Supreme Court agrees to review partial birth abortion ban


The U.S. Supreme Court has agreed to hear the Bush administration’s appeal of a ruling in Gonzales v. Carhart, 05- 380, which says the 2003 Partial Birth Abortion Ban Act is unconstitutional because it does not make an exception when a mother's health is at risk, reported Bloomberg.

The act bans procedures in which a fetus is partially removed from the mother before being killed. Doctors who violate the law would be subject to criminal and civil penalties. But the law has not yet taken effect. If it does, it would be the first nationwide ban of an abortion procedure since Roe v. Wade.

The U.S. Solicitor General Paul Clement argued that the lower court “erred by refusing to accord deference to Congress's findings, including its ultimate finding that partial birth abortion is never medically indicated to preserve the health of the mother.”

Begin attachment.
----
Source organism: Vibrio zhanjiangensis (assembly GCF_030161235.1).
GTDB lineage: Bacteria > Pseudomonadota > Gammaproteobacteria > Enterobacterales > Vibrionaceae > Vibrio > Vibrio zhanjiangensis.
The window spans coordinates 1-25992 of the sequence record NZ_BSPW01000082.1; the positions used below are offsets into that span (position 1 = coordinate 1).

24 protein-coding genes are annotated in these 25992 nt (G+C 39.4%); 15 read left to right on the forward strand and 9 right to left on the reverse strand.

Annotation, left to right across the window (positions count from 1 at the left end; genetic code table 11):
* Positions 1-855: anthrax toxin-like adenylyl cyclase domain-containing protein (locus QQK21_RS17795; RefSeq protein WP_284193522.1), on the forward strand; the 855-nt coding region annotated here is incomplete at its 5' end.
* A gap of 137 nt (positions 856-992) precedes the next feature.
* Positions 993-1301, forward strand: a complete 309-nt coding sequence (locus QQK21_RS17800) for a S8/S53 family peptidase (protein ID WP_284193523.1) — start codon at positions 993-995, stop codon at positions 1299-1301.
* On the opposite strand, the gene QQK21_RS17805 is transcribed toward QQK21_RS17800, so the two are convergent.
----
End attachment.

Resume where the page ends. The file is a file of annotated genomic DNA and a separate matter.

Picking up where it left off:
Congress’ nine-year study concluded that, contrary to what doctors argue in their challenge of the law, the most common procedure used in partial birth abortions, called intact dilation and evacuation, is not safer than other abortion techniques and creates additional risks for the mother.

Three federal appeals courts have said the 2003 ban law is unconstitutional, the most recent being the St. Louis-based 8th U.S. Circuit Court of Appeals.

A decision in favor of the federal law would mark an important turning point for the Supreme Court, which in 2000, struck down a similar Nebraska law on a 5-4 vote.

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